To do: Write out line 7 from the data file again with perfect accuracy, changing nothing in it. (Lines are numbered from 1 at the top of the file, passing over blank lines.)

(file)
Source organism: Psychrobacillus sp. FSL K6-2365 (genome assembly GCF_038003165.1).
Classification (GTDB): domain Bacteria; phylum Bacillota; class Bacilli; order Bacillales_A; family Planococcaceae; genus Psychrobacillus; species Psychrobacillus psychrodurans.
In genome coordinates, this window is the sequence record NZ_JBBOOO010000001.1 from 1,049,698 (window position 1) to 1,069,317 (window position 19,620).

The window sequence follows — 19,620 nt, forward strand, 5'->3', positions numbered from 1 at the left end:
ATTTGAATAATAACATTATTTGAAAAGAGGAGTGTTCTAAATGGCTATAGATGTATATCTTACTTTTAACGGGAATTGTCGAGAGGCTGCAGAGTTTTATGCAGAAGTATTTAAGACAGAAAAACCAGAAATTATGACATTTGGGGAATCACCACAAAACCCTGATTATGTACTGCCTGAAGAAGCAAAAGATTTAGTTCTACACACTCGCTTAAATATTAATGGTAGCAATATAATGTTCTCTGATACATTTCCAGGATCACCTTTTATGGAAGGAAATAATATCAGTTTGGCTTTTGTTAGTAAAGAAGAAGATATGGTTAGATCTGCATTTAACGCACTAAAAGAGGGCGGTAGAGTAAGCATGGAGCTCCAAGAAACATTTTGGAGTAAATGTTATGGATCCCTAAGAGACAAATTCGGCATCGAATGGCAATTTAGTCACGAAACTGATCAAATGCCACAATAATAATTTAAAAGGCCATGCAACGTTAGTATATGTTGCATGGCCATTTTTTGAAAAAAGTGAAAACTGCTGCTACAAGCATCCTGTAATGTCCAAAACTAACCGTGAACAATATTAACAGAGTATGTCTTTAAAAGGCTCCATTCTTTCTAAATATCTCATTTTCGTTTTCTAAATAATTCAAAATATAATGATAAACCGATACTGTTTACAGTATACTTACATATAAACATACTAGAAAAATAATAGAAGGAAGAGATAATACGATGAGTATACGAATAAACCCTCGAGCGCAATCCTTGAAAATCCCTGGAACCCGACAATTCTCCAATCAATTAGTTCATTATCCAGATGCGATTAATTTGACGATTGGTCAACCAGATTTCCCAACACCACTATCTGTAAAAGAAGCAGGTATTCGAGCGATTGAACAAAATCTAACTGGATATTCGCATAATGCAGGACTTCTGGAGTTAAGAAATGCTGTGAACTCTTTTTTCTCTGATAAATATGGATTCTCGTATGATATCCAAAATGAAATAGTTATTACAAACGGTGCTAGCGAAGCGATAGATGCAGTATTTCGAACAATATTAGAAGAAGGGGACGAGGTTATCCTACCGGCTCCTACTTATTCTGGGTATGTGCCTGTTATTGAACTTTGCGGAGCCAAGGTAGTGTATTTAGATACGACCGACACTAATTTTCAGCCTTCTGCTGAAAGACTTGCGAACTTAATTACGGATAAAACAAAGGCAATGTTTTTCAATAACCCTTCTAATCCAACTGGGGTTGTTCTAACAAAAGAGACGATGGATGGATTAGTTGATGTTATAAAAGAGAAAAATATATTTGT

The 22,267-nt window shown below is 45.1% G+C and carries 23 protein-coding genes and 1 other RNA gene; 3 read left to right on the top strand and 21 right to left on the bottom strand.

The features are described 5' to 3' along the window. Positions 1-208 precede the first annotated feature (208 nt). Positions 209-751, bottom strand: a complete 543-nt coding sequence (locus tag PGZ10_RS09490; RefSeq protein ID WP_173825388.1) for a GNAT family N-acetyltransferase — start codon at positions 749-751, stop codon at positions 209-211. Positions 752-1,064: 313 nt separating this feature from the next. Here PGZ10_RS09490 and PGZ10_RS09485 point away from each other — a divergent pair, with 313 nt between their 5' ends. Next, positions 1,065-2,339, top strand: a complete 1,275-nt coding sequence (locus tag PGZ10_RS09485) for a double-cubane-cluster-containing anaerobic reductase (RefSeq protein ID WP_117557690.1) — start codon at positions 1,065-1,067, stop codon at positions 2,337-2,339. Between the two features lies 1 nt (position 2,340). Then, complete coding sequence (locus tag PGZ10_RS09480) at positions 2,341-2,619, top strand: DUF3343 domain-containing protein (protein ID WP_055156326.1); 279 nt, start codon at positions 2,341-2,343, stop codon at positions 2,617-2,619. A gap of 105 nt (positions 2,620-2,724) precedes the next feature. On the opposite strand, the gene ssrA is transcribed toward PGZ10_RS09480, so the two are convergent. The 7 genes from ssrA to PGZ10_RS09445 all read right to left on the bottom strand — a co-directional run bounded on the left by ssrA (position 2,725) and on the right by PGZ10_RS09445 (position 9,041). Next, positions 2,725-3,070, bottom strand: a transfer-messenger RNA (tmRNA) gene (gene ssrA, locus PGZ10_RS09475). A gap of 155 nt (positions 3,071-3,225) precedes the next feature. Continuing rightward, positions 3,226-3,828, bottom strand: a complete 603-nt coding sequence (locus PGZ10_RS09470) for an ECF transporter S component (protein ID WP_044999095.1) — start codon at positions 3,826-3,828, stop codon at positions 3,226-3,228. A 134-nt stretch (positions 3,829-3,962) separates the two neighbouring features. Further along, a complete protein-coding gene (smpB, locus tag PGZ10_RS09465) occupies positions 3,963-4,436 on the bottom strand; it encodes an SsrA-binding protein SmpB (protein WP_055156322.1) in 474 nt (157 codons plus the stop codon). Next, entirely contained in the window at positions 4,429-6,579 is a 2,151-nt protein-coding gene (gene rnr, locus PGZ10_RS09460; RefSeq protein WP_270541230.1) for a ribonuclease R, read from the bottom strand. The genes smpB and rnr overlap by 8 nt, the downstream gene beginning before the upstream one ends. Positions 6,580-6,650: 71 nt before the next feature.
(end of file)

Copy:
The features are described 5' to 3' along the window. Positions 1-208 precede the first annotated feature (208 nt). Positions 209-751, bottom strand: a complete 543-nt coding sequence (locus tag PGZ10_RS09490; RefSeq protein ID WP_173825388.1) for a GNAT family N-acetyltransferase — start codon at positions 749-751, stop codon at positions 209-211. Positions 752-1,064: 313 nt separating this feature from the next. Here PGZ10_RS09490 and PGZ10_RS09485 point away from each other — a divergent pair, with 313 nt between their 5' ends. Next, positions 1,065-2,339, top strand: a complete 1,275-nt coding sequence (locus tag PGZ10_RS09485) for a double-cubane-cluster-containing anaerobic reductase (RefSeq protein ID WP_117557690.1) — start codon at positions 1,065-1,067, stop codon at positions 2,337-2,339. Between the two features lies 1 nt (position 2,340). Then, complete coding sequence (locus tag PGZ10_RS09480) at positions 2,341-2,619, top strand: DUF3343 domain-containing protein (protein ID WP_055156326.1); 279 nt, start codon at positions 2,341-2,343, stop codon at positions 2,617-2,619. A gap of 105 nt (positions 2,620-2,724) precedes the next feature. On the opposite strand, the gene ssrA is transcribed toward PGZ10_RS09480, so the two are convergent. The 7 genes from ssrA to PGZ10_RS09445 all read right to left on the bottom strand — a co-directional run bounded on the left by ssrA (position 2,725) and on the right by PGZ10_RS09445 (position 9,041). Next, positions 2,725-3,070, bottom strand: a transfer-messenger RNA (tmRNA) gene (gene ssrA, locus PGZ10_RS09475). A gap of 155 nt (positions 3,071-3,225) precedes the next feature. Continuing rightward, positions 3,226-3,828, bottom strand: a complete 603-nt coding sequence (locus PGZ10_RS09470) for an ECF transporter S component (protein ID WP_044999095.1) — start codon at positions 3,826-3,828, stop codon at positions 3,226-3,228. A 134-nt stretch (positions 3,829-3,962) separates the two neighbouring features. Further along, a complete protein-coding gene (smpB, locus tag PGZ10_RS09465) occupies positions 3,963-4,436 on the bottom strand; it encodes an SsrA-binding protein SmpB (protein WP_055156322.1) in 474 nt (157 codons plus the stop codon). Next, entirely contained in the window at positions 4,429-6,579 is a 2,151-nt protein-coding gene (gene rnr, locus PGZ10_RS09460; RefSeq protein WP_270541230.1) for a ribonuclease R, read from the bottom strand. The genes smpB and rnr overlap by 8 nt, the downstream gene beginning before the upstream one ends. Positions 6,580-6,650: 71 nt before the next feature.